A classic barrier to constructive peace talks between the Israelis and Palestinians has been the split on the Palestinian side between Fatah, dominant in the West Bank, and Hamas, in power in Gaza.
Talks between the two, capable of healing the divide to a degree prior to Palestinian elections in May, permitting the Palestinians to bring a coordinated position to the peace table, are currently under way in Cairo, surprisingly enough given the level of turmoil in Egypt itself.
Instead of welcoming the development, however, the Israelis are taking punitive action against the Palestinians in response to their unification efforts and to their attempt to achieve a United Nations seat. The Palestinians have already been admitted to membership in the U.N. Educational, Scientific and Cultural Organization, a subordinate U.N. body.
The Israelis have chosen a particularly insidious measure to try to torpedo the Fatah-Hamas reconciliation talks. Some two-thirds of the Palestinian Authority government's revenues come from customs and other tax payments. Unfortunately for the Palestinians, these taxes are collected by the occupying Israelis and, in principle, then remitted to the Palestinians. For nearly four weeks now, to punish the Palestinians and to discourage Fatah and Hamas from resolving their differences, the Israelis have withheld the Palestinians' money.
This has meant that the Palestinian Authority government is nearing collapse for want of cash. If the Israelis do not free the funds, amounting to more than $100 million, by Dec. 1, salaries supporting more than 1 million Palestinians will go unpaid. At that point the Palestinian government will face serious unrest.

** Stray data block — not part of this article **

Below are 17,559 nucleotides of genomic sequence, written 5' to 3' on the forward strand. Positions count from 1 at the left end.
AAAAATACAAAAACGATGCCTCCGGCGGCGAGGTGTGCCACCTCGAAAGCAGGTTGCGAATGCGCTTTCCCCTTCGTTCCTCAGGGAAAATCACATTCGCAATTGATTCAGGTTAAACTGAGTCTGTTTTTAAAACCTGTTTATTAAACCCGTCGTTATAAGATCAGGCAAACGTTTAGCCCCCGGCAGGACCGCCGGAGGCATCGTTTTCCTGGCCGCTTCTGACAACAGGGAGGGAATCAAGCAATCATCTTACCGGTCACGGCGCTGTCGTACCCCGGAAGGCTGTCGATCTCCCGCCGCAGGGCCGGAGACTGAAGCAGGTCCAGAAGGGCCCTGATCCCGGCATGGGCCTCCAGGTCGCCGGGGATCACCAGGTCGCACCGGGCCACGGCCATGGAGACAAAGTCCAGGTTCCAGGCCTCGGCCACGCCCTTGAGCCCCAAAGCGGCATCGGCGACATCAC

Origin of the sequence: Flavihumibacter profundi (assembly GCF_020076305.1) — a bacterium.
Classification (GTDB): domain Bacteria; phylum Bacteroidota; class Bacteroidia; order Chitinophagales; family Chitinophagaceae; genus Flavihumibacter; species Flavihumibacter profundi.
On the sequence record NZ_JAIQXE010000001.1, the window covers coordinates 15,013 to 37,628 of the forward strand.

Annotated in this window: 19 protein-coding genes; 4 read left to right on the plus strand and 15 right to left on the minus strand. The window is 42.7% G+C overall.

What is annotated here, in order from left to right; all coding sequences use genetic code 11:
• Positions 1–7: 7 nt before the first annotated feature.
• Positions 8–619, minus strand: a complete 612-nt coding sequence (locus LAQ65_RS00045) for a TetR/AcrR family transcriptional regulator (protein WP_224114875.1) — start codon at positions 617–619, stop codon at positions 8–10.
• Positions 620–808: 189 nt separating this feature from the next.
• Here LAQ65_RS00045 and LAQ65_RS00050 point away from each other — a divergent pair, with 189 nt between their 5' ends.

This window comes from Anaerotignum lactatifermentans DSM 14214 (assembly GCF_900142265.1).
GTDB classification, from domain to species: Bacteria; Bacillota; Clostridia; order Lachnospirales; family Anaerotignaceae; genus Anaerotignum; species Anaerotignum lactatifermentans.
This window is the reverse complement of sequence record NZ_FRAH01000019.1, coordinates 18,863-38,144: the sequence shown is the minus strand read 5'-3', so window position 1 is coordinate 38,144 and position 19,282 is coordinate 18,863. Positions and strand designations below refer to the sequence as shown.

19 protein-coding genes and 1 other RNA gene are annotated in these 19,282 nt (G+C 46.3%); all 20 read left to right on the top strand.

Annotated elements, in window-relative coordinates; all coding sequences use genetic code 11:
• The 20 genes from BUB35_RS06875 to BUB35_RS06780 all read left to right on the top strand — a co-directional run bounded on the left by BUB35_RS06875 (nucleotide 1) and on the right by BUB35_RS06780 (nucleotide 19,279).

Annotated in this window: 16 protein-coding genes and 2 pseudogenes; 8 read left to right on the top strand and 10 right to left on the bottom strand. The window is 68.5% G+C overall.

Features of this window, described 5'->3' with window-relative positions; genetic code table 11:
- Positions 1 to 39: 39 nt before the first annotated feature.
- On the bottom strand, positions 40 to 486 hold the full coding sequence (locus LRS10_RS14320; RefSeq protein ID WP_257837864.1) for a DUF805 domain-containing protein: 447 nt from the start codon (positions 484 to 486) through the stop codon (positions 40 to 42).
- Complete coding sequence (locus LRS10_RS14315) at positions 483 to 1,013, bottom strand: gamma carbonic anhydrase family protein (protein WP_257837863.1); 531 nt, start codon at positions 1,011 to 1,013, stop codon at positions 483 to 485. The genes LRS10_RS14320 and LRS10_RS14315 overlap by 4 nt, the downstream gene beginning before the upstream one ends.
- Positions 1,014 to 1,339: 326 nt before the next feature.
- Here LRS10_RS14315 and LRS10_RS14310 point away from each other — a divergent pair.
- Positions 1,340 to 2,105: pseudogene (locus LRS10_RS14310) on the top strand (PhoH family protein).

Senior U.S. officials and U.N. Secretary General Ban Ki-Moon have pressed Israeli Prime Minister Benjamin Netanyahu to release the Palestinian money. The Israelis have used this tactic before, in the 2001-2002 period and in 2006, when Fatah and Hamas briefly formed a unity government. At those times Arab countries and other donors came to the Palestinians' rescue, making up the shortfall.
If the U.S. government is serious about wanting Israel to stop obstructing the Palestinians' efforts to achieve unity among themselves, clearing the way to direct Israeli-Palestinian talks, it could easily resolve the problem of the withheld funds. America grants Israel $3 billion per year in aid. It could pay the Palestinians their missing $100 million per month, subtracting it from the U.S. aid to Israel, until the Israeli fund blockade stops. That way both sides would understand clearly how much importance America attaches to talks between them and to Middle East peace.